WASHINGTON — A federal judge on Monday postponed until next week the trial of former Trump campaign chairman Paul Manafort.
The tax and bank fraud trial had been scheduled to start Wednesday in federal court in Alexandria, Virginia.
But U.S. District Judge T.S. Ellis III pushed the trial back until July 31 to give Manafort’s lawyers more time to review thousands of pages of data and documents turned over by special counsel Robert Mueller’s office in the last several weeks.
The documents come from a firm that handled Manafort’s bookkeeping and the electronic devices of Rick Gates, his longtime business associate. Gates pleaded guilty earlier this year and is expected to testify against Manafort.
Manafort’s trial will be the first arising from Mueller’s investigation into potential coordination between the Trump campaign and Russia during the 2016 presidential election. The indictment against Manafort doesn’t focus on his work on the Trump campaign. Instead, it accuses him of funneling the proceeds of Ukrainian political consulting work through offshore accounts and using the funds to pay for a lavish lifestyle.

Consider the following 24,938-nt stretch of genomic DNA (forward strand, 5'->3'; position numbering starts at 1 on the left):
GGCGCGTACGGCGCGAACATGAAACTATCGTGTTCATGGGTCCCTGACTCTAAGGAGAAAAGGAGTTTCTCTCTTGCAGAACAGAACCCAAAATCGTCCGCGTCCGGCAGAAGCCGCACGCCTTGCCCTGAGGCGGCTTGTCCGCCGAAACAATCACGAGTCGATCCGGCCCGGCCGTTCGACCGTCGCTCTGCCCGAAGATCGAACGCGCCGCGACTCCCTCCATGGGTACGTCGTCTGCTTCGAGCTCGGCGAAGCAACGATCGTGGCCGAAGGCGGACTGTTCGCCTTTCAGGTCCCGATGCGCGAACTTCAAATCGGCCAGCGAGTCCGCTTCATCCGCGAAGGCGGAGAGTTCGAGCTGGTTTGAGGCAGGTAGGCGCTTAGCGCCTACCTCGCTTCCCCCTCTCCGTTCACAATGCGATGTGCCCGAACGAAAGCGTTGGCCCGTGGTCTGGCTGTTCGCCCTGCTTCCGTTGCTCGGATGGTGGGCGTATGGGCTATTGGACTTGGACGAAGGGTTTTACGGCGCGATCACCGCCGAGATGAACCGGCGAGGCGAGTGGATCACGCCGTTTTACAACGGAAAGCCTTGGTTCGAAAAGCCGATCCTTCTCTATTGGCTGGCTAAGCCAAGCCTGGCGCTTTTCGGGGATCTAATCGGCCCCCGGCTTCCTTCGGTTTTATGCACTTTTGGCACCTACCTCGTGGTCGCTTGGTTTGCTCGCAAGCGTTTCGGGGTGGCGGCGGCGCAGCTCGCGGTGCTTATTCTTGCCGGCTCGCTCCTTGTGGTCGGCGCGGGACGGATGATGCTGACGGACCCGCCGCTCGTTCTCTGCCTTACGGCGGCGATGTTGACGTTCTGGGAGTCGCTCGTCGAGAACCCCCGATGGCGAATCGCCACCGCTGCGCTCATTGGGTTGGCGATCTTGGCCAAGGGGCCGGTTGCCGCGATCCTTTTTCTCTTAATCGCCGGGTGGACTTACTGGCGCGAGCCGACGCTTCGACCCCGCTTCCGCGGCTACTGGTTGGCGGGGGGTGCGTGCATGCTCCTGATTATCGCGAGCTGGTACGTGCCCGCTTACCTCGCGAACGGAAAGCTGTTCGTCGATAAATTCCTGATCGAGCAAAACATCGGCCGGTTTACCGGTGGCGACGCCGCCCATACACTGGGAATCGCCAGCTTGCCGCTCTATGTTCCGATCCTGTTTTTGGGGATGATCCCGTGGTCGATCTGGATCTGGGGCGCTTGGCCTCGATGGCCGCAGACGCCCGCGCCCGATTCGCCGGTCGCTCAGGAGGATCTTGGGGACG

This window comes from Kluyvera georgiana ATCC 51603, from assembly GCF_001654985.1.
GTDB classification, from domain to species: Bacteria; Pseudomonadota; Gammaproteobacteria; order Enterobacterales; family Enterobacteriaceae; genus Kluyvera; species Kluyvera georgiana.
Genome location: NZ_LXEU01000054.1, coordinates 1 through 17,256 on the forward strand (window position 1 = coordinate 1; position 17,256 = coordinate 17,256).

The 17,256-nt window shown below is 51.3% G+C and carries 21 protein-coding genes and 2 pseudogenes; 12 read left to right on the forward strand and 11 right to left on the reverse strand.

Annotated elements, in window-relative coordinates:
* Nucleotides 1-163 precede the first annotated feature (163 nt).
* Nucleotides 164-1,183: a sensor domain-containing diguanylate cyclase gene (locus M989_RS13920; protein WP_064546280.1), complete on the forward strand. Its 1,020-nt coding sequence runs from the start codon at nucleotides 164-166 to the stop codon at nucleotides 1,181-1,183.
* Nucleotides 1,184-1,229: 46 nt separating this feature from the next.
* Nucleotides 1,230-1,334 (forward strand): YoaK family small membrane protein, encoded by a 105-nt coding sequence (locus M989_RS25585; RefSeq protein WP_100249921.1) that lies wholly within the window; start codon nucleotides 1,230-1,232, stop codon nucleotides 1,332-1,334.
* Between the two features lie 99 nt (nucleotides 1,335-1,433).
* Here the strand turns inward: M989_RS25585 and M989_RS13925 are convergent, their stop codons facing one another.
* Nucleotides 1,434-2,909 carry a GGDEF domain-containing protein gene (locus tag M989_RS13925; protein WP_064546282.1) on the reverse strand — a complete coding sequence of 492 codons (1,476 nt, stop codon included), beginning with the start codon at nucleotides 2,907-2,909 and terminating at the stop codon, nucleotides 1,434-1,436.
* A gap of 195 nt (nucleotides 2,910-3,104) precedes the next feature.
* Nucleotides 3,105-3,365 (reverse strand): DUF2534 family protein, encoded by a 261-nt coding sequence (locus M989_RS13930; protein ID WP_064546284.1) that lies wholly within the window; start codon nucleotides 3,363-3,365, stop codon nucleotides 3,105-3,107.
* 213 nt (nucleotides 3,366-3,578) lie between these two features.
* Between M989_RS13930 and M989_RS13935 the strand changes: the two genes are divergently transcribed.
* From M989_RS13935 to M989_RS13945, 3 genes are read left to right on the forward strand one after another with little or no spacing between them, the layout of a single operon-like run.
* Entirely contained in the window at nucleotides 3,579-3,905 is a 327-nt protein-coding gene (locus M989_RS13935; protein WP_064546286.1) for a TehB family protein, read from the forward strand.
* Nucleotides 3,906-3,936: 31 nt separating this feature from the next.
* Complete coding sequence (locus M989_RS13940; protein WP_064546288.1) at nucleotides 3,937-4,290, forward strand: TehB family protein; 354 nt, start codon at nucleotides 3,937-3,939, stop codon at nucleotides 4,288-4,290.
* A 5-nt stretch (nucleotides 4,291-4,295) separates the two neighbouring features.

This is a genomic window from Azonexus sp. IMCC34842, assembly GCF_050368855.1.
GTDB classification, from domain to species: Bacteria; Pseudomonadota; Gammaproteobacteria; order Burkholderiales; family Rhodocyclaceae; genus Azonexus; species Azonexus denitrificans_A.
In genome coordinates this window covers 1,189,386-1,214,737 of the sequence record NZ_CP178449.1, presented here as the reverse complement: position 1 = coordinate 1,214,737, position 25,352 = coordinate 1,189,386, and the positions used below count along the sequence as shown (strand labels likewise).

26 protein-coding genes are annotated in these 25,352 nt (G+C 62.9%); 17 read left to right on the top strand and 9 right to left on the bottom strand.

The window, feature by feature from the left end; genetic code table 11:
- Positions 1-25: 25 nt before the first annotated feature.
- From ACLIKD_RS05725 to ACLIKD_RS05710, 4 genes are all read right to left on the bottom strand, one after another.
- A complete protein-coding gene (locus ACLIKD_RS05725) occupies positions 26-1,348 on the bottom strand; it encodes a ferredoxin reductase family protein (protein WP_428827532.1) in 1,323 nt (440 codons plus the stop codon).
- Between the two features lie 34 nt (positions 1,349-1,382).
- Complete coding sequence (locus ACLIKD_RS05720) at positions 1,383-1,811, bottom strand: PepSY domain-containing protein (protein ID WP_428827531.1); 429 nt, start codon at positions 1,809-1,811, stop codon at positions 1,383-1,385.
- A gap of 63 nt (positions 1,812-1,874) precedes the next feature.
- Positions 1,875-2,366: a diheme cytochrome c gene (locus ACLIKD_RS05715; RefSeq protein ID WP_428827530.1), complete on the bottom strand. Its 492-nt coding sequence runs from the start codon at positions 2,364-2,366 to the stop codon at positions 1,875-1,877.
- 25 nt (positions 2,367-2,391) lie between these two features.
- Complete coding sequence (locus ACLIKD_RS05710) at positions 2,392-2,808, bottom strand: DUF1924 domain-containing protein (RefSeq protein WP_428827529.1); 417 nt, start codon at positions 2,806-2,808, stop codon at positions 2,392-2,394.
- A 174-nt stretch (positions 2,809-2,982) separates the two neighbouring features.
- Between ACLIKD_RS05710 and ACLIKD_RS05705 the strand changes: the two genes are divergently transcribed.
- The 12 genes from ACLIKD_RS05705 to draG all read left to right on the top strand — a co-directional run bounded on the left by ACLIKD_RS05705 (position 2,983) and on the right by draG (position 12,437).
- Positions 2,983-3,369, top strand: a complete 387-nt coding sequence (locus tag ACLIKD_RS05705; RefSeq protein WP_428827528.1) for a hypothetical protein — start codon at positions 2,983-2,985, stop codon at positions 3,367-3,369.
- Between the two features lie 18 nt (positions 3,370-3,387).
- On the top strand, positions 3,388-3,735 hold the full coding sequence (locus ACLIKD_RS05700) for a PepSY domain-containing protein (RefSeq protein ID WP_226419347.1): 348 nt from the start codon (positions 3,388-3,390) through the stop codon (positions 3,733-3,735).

Manafort has pleaded not guilty and denied all the charges.
He faces a separate trial in the District of Columbia, where he was indicted last October.
Also Monday, Ellis approved and unsealed requests from Mueller’s prosecutors to offer immunity to five witnesses in exchange for their testimony. Prosecutors had asked for the information to be sealed unless and until the witnesses actually testified. The immunity offers mean prosecutors will not use the witnesses’ statements against them in any criminal case.